Immanuel Kant (1724-1804), thought by many to be the greatest thinker of the Enlightenment, took Hume’s critique of knowledge as a serious challenge in the construction of a new direction in his epistemology, which became known as transcendental idealism. Kant begins his investigation in his Critique of Pure Reason by investigating how the human mind constructs a knowable world. He begins with scientific knowledge as a model of how the mind actively works to construct reality as an active, not passive process. For Kant, perception is an active process in which the mind selects, organizes and interprets experience to construct a unified view of the world. While acknowledging the empiricist philosophy that “all our knowledge begins in experience”, he points out that “it does not follow that all knowledge arises out of experience.” Our minds play an active role in creating a picture in the activity of mental processing. He describes the synthetic process of reason as having apriori qualities or categories that structure the interpretation of the raw data of experience in an orderly and intelligible picture of reality. In essence, the mind imposes an order and structure on the chaotic images and sensations of the world into a unified conscious whole. Latter psychologists such as Piaget (1896-1980) have identified this process in which children construct reality through the gradual development of concepts such as objects, space, time and causality in schema for organizing there interaction with experience to construct a meaningful world. These mental forms, categories, or schemata are present in all rational adults. Kant’s transcendental idealism can be further understood in the distinction between noumenal realityand phenomenal reality. The world as we experience it is phenomenal or interpreted through the synthesis of our mental processes on the external world. Noumenal reality is real world of objects and things beyond our perceptions and the regulative structures of our minds. As the human mind shapes the sensor data of the noumenal world into organized perceptions they become selected, organized and finally interpreted as phenomena which is already understood in a unified of reality. In this sense we use reason to actively construct a meaningful world of aposteriori experience, which is unique for each of us, but also universal in the aprior hardwiring inherent in reason in all functioning humans.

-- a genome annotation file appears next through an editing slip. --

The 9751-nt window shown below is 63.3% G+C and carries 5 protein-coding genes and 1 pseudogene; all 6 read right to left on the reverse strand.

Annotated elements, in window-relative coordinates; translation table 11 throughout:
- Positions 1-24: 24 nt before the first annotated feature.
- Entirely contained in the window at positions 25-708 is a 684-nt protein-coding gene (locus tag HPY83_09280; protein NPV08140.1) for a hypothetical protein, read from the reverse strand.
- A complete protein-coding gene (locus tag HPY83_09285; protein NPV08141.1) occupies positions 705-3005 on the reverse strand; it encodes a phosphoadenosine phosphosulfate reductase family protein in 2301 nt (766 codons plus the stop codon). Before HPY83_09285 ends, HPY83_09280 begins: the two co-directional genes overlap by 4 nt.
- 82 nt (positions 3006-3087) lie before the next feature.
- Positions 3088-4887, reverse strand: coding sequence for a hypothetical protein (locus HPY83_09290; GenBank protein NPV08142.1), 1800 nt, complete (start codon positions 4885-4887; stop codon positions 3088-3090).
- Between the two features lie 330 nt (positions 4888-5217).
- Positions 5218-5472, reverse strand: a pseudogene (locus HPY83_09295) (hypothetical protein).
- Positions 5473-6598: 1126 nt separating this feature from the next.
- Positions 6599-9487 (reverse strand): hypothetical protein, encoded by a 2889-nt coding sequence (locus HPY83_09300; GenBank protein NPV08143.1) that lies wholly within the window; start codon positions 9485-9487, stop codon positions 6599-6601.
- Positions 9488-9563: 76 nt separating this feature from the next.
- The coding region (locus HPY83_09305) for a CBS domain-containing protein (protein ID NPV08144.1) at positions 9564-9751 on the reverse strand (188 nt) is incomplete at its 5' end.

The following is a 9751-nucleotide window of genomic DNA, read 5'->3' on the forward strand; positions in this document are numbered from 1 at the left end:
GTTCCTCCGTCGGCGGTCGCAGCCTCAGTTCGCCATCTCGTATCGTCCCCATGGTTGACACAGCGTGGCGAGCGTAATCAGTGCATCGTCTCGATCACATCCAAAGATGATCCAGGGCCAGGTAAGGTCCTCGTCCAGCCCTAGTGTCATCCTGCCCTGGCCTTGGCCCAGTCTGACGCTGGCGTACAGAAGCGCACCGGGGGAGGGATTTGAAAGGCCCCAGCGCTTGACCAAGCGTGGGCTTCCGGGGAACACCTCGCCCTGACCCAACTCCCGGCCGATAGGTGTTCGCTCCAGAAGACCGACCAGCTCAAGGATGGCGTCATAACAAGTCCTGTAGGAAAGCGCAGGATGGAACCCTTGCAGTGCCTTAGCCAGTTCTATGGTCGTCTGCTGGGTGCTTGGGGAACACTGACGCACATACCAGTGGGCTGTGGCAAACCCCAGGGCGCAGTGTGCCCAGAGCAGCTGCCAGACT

Kant’s influence on epistemology in the construction of knowledge has had a significant influence in our modern and post-modern views of constructed knowledge, resulting in the view of knowledge as a constant process of construction. The constructive view of knowledge has also lead to a multiplicity of beliefs over reliance on authorities and simplified pursuit of the truth. Contemporary views of knowledge favor relativism, which recognizes that truth is not absolute but relative to a particular context. Rather than relying on external authorities, subjective knowledge recognizes the self as its own center of authority. Feminist perspectives on epistemology have transcended the reliance on reason alone in the construction of knowledge for other ways of knowing which include empathy, care, and commitment, resulting in new frameworks and paradigms of interconnected knowledge improving the quality of life of others in social action and environmental protection. New perspectives on contextualized knowledge have moved away from theories of truth in the realization in the real world is more complex than simplified theories in the world views we can create. Both collectively and individually, our construction of knowledge can be characterized as a continual quest to better understand the complex nature of the real world in the pursuit of better models that can only approximate the changing and complex world we live in. In conclusion, knowledge is always a work in progress.
Chaffee, John. The Philosophers Way: Thinking Critically about Profound Ideas. Boston Mass. Pearson, 2016